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Preminado: BARRY HARRIS Trio

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Barry Harris (p) Joe Benjamin (b) Elvin Jones (drs)   

New York; December 21, 1960 and January 19,1961


  1. My Heart Stood Still (6:31) (Rodgers & hart)

  2. Preminado (5:30) (Barry Harris)

  3. I Should Care (3:33) (Cahn-Stordahl-Weston)

  4. There’s No One But You (4:06) (Evans-Johnson)


  1. One Down (4:35) (Barry Harris)

  2. It’s The Talk of the Town (5:03) (Symes-Neiburg-Livingston)

  3. Play, Carol, Play (4:11) (Barry Harris)

  4. What Is This Thing Called Love? (4:05) (Cole porter)

   BARRY HARRIS is a pianist best described as “a musician’s musician.” This does not mean that he can be fully appreciated only by his fellow performers. Anyone is eligible to listen – and anyone who is partial to tasteful, melodic and swinging piano is apt to be most highly pleased by the contents of this album. But the phrase does mean that musicians have an extraordinarily high regard for his unassuming. Detroit-born artist, and that musicians in particular are delighted by the very deceptive ease of his fluent and lyrical style.

   Fellow jazzmen were responsible for the legends that quickly grew up about Barry’s abilities – so that when he finally left Detroit and showed u elsewhere in the flesh, it was rather surprising to note that he was merely life-sized, although his playing often does reach larger than normal proportions. The present album, Barry’s second for Riverside, should help to realistically cement his reputation and continue to widen his audience. He strides swingingly through a standard like My Heart Stood Still, extracts a maximum of valid emotion from ballad-tempo versions of Talk of the Town and I Should Care (the latter a moody unaccompanied solo), and adds a lightly Latinized touch to revitalize Cole Porter’s What Is This Thing Called Love. There are also three examples of Harris ability to construct tunes of more than passing interest: the unusual Preminado (which got its unusual title when Barry asked us for a word that would suggest a Spanish version of a walk, or promenade); a romping blues called One Down; and the lilting Play, Carol, Play, named after his young daughter.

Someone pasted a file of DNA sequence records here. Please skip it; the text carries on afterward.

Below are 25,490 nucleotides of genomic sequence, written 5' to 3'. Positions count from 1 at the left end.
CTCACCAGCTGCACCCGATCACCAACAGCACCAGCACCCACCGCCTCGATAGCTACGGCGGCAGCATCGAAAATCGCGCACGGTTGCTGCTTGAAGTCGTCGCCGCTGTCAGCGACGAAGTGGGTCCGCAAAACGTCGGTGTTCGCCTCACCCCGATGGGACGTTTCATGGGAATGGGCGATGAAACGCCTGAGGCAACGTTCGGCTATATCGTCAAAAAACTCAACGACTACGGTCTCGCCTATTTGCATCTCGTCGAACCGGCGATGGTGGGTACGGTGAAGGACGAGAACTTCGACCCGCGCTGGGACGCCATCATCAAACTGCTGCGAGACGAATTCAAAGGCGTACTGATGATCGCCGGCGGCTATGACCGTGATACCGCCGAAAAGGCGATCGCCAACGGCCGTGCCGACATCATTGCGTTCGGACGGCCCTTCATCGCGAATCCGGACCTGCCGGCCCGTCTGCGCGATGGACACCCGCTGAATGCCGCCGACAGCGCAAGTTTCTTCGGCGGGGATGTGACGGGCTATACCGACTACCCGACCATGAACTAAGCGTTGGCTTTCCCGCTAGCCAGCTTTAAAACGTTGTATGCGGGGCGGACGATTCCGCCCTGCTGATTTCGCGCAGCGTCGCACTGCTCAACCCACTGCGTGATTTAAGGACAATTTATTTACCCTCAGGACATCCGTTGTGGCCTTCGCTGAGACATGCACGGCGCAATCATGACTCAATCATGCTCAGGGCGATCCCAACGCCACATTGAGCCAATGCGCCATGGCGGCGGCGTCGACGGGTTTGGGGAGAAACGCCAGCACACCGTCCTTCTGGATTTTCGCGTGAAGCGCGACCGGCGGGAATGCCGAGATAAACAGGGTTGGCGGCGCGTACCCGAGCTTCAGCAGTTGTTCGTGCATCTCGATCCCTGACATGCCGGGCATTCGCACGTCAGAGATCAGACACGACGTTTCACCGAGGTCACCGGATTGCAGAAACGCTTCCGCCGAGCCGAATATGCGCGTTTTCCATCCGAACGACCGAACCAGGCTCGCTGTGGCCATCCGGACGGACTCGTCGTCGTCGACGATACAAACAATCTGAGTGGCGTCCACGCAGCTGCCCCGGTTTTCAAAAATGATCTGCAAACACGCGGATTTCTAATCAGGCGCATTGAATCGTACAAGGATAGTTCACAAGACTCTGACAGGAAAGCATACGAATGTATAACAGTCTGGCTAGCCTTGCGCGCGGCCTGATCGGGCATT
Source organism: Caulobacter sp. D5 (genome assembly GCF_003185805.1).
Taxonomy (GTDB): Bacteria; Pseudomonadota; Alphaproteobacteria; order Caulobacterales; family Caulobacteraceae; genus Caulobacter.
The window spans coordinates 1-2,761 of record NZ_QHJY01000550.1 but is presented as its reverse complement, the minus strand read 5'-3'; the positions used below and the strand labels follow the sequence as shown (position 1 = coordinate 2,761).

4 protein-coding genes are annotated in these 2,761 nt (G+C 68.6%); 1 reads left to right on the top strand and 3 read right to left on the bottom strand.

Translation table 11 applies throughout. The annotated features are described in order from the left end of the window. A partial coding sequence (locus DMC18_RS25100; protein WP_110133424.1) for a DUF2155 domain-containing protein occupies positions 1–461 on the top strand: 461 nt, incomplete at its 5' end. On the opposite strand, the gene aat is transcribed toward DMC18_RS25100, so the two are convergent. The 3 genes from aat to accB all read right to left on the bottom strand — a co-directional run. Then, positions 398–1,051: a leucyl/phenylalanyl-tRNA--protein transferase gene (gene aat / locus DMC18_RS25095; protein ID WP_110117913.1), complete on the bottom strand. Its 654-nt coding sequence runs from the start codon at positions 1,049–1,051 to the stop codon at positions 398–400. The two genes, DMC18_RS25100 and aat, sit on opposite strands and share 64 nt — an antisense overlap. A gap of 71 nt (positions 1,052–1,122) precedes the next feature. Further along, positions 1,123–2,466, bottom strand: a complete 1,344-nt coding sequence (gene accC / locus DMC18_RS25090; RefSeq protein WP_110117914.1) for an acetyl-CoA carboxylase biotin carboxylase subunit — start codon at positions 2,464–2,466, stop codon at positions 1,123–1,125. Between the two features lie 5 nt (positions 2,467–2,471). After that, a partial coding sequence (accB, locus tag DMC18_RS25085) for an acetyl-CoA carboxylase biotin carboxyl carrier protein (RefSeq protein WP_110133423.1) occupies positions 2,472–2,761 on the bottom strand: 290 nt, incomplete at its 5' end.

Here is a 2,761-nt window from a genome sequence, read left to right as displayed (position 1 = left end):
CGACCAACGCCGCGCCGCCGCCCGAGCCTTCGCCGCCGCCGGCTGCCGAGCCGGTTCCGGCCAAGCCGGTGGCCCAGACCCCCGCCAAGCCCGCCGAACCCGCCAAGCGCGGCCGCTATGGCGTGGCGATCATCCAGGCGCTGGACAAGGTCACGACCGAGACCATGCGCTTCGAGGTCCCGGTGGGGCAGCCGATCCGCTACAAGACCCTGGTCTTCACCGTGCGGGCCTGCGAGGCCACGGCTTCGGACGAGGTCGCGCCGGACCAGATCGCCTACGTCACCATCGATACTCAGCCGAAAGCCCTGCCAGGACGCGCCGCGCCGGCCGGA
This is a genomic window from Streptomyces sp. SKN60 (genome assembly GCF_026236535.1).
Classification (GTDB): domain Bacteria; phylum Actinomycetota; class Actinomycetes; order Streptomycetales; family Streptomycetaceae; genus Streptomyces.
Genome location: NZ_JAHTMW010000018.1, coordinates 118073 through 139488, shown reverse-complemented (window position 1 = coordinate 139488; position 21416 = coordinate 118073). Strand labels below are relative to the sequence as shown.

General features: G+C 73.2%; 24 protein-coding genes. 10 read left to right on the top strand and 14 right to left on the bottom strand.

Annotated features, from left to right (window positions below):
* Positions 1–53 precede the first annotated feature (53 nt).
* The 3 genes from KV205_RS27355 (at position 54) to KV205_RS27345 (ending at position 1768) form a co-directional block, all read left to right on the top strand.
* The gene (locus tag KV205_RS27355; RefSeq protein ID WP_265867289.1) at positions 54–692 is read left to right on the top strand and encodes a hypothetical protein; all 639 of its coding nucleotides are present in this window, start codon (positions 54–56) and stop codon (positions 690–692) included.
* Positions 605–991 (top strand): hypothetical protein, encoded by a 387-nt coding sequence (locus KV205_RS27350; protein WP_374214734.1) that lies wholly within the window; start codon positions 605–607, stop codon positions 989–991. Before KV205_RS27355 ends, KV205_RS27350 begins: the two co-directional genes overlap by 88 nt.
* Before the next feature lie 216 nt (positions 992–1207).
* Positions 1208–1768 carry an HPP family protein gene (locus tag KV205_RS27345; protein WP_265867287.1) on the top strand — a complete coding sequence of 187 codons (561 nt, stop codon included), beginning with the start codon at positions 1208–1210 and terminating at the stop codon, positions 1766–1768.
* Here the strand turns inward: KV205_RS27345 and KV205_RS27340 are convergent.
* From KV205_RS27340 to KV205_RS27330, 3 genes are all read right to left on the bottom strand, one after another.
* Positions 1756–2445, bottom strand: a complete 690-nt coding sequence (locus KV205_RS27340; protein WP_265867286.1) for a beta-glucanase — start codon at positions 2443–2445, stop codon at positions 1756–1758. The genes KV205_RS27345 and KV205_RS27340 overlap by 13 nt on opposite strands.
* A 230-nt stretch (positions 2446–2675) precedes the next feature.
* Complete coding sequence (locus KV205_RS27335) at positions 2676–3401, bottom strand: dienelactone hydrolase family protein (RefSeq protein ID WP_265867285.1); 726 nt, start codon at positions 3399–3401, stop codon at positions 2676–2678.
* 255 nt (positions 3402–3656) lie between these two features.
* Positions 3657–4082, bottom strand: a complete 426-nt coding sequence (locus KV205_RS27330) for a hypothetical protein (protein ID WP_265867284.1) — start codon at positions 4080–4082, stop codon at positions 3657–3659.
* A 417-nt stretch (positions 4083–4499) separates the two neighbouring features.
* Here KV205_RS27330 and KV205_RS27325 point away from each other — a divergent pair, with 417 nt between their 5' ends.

Born on December 15, 1929, Barry Doyle Harris was only four when he performed his first piano piece in the church where his mother played regularly. He continued playing in church and taking piano lessons from his mother until 1946, his last year of high school in Detroit. “Then I got to be hip,” he notes. Beginning as a member of a priz3e-winning amateur band that soon graduated to ‘semi-profession’ status by playing at local dances. Barry turned fully professional in 1951. By ’54 he had taken over as house pianist at the Bluebird Club in Detroit, where he worked with many famous visiting jazzmen, including a three-month stint, with Miles Davis.

   In 1956, shortly after the tragic auto accident that took the lives of trumpeter Clifford Brown and pianist Richie Powell, Barry joined the Max Roach group as Powell’s replacement. But after only a few months on the road he decided to return home, becoming house pianist at the Rouge Lounge. There his “on-the-job training” included working with such visiting stars as Lee Konitz, Lester Young, Roy Eldridge and Ben Webster. Having developed a theory of jazz instruction that deals with the major, or 7th scale, Harris also did considerable teaching at this time.

   Although Barry himself had never left Detroit – except for the brief tour with Roach and very occasional recording work in New York and Chicago – word of his striking talents spread amazingly during the late ‘50s. From the traveling musicians and from Detroiters who had relocated in New York (such as Tommy Flanagan, Pepper Adams, Donald Byrd, Paul Cambers and many others) the word went out. Thus by the time he reached his thirtieth birthday, this mild-mannered and most modest pianist had become a living jazz legend.